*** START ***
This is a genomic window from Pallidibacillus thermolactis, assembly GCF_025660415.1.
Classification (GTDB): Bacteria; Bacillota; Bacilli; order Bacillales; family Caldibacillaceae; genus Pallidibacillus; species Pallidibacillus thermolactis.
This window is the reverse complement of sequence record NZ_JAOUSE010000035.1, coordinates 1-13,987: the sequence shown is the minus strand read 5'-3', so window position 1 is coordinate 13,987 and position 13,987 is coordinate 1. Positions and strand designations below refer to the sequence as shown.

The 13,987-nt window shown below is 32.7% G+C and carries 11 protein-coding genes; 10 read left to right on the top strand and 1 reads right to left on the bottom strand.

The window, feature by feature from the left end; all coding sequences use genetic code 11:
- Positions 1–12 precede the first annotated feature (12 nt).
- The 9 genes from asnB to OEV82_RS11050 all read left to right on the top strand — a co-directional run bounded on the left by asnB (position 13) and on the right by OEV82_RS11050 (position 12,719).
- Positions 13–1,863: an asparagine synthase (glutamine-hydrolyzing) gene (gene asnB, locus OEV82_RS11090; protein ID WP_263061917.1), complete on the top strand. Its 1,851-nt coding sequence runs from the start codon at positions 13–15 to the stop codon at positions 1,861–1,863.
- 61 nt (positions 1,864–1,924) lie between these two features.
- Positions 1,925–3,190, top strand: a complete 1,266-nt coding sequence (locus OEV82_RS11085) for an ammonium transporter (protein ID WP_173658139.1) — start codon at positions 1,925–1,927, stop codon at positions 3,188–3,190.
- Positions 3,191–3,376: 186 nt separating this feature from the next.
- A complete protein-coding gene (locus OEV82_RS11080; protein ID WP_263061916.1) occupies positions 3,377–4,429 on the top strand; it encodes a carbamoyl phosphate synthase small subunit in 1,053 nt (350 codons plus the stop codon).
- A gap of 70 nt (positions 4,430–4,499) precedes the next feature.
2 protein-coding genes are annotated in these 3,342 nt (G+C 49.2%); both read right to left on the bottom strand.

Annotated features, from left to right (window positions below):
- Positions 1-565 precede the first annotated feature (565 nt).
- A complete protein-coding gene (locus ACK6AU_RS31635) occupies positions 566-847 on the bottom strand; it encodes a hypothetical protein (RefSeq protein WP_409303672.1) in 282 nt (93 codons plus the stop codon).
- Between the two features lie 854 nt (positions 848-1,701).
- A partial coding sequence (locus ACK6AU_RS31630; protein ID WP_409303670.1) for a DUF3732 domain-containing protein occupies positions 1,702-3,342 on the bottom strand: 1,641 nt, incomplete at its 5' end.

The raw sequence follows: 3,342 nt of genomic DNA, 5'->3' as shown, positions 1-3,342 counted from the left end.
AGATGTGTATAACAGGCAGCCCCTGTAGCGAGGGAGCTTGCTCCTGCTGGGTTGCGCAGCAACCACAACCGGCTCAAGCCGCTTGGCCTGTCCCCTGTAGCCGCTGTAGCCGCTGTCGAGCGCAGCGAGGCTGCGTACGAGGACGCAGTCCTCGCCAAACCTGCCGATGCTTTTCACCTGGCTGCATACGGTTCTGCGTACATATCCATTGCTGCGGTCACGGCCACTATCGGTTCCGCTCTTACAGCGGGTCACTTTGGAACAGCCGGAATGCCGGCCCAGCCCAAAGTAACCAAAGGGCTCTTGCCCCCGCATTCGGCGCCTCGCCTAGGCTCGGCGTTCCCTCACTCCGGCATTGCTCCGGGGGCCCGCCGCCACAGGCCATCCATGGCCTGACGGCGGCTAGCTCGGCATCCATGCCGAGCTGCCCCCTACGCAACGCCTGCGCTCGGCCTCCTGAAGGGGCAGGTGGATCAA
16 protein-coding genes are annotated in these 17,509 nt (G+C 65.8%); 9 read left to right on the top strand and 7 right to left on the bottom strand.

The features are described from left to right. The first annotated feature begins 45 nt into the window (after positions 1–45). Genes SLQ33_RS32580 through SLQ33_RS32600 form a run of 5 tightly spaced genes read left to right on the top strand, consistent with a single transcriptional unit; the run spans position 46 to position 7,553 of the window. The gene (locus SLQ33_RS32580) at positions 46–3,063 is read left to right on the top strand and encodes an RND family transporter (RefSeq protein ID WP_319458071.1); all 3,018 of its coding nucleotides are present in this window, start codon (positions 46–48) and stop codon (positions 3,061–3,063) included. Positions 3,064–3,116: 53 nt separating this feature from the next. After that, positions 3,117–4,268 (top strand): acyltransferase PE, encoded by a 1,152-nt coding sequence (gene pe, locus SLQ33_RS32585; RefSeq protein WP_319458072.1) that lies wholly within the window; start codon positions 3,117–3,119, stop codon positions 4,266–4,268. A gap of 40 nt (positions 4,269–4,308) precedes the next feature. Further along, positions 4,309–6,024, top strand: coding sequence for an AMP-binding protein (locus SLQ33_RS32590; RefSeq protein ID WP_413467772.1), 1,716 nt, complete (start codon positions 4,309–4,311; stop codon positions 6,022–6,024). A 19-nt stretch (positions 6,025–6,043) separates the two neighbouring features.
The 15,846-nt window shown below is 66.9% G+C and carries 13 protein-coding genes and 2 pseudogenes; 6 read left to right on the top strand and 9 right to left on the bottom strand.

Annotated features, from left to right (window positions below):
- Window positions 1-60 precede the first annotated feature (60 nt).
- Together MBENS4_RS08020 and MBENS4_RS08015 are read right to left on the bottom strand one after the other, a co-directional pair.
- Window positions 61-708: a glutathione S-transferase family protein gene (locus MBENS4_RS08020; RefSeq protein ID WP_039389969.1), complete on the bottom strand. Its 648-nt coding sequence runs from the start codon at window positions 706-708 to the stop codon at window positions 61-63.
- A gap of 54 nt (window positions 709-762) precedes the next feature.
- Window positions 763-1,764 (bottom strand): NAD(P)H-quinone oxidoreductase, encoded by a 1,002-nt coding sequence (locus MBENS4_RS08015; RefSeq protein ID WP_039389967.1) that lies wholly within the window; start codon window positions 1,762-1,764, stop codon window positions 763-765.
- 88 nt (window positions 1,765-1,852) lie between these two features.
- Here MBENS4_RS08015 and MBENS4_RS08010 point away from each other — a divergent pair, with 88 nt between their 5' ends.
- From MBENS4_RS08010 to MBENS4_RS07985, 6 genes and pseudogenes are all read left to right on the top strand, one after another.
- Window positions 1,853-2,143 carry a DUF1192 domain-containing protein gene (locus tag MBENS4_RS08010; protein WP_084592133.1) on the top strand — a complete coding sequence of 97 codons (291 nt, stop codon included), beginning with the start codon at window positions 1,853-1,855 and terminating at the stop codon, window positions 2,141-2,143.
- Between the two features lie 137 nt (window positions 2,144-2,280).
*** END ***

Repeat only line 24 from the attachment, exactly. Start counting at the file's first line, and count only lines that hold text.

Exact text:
The 15,846-nt window shown below is 66.9% G+C and carries 13 protein-coding genes and 2 pseudogenes; 6 read left to right on the top strand and 9 right to left on the bottom strand.